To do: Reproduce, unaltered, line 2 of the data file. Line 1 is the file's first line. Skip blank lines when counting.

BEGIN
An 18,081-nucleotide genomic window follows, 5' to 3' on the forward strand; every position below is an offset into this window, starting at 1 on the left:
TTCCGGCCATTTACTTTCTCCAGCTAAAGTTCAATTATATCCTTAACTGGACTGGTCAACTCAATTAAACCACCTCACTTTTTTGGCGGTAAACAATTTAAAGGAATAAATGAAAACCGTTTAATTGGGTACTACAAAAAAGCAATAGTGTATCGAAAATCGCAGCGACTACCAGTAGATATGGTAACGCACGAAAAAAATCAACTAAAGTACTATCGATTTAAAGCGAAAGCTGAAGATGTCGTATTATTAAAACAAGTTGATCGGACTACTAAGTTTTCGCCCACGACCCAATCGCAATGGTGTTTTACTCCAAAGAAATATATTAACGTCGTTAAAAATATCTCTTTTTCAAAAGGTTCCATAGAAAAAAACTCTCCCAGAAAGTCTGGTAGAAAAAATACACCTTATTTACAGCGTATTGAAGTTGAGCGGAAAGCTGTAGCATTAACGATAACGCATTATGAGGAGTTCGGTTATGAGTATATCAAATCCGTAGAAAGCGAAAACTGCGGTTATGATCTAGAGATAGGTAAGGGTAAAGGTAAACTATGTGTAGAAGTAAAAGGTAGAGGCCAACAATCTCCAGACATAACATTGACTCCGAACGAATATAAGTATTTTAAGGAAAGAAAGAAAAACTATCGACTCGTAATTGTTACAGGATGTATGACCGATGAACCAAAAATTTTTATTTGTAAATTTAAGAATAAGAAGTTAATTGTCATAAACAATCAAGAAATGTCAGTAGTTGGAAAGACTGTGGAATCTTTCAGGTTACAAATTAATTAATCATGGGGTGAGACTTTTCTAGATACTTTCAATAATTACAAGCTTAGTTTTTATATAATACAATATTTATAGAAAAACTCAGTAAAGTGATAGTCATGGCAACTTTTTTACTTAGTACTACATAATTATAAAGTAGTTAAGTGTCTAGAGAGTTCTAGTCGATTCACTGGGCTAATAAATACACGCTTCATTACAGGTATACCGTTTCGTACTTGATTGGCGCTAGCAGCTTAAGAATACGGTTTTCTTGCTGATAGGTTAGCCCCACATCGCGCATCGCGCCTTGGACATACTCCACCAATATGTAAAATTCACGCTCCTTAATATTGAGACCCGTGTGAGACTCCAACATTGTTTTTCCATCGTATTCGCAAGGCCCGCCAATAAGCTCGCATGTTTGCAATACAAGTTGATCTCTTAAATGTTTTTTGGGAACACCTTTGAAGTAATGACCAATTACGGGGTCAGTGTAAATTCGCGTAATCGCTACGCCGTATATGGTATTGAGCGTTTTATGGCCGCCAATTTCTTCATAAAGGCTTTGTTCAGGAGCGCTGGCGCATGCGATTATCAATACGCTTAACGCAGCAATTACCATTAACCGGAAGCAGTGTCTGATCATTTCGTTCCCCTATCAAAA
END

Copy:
TTCCGGCCATTTACTTTCTCCAGCTAAAGTTCAATTATATCCTTAACTGGACTGGTCAACTCAATTAAACCACCTCACTTTTTTGGCGGTAAACAATTTAAAGGAATAAATGAAAACCGTTTAATTGGGTACTACAAAAAAGCAATAGTGTATCGAAAATCGCAGCGACTACCAGTAGATATGGTAACGCACGAAAAAAATCAACTAAAGTACTATCGATTTAAAGCGAAAGCTGAAGATGTCGTATTATTAAAACAAGTTGATCGGACTACTAAGTTTTCGCCCACGACCCAATCGCAATGGTGTTTTACTCCAAAGAAATATATTAACGTCGTTAAAAATATCTCTTTTTCAAAAGGTTCCATAGAAAAAAACTCTCCCAGAAAGTCTGGTAGAAAAAATACACCTTATTTACAGCGTATTGAAGTTGAGCGGAAAGCTGTAGCATTAACGATAACGCATTATGAGGAGTTCGGTTATGAGTATATCAAATCCGTAGAAAGCGAAAACTGCGGTTATGATCTAGAGATAGGTAAGGGTAAAGGTAAACTATGTGTAGAAGTAAAAGGTAGAGGCCAACAATCTCCAGACATAACATTGACTCCGAACGAATATAAGTATTTTAAGGAAAGAAAGAAAAACTATCGACTCGTAATTGTTACAGGATGTATGACCGATGAACCAAAAATTTTTATTTGTAAATTTAAGAATAAGAAGTTAATTGTCATAAACAATCAAGAAATGTCAGTAGTTGGAAAGACTGTGGAATCTTTCAGGTTACAAATTAATTAATCATGGGGTGAGACTTTTCTAGATACTTTCAATAATTACAAGCTTAGTTTTTATATAATACAATATTTATAGAAAAACTCAGTAAAGTGATAGTCATGGCAACTTTTTTACTTAGTACTACATAATTATAAAGTAGTTAAGTGTCTAGAGAGTTCTAGTCGATTCACTGGGCTAATAAATACACGCTTCATTACAGGTATACCGTTTCGTACTTGATTGGCGCTAGCAGCTTAAGAATACGGTTTTCTTGCTGATAGGTTAGCCCCACATCGCGCATCGCGCCTTGGACATACTCCACCAATATGTAAAATTCACGCTCCTTAATATTGAGACCCGTGTGAGACTCCAACATTGTTTTTCCATCGTATTCGCAAGGCCCGCCAATAAGCTCGCATGTTTGCAATACAAGTTGATCTCTTAAATGTTTTTTGGGAACACCTTTGAAGTAATGACCAATTACGGGGTCAGTGTAAATTCGCGTAATCGCTACGCCGTATATGGTATTGAGCGTTTTATGGCCGCCAATTTCTTCATAAAGGCTTTGTTCAGGAGCGCTGGCGCATGCGATTATCAATACGCTTAACGCAGCAATTACCATTAACCGGAAGCAGTGTCTGATCATTTCGTTCCCCTATCAAAA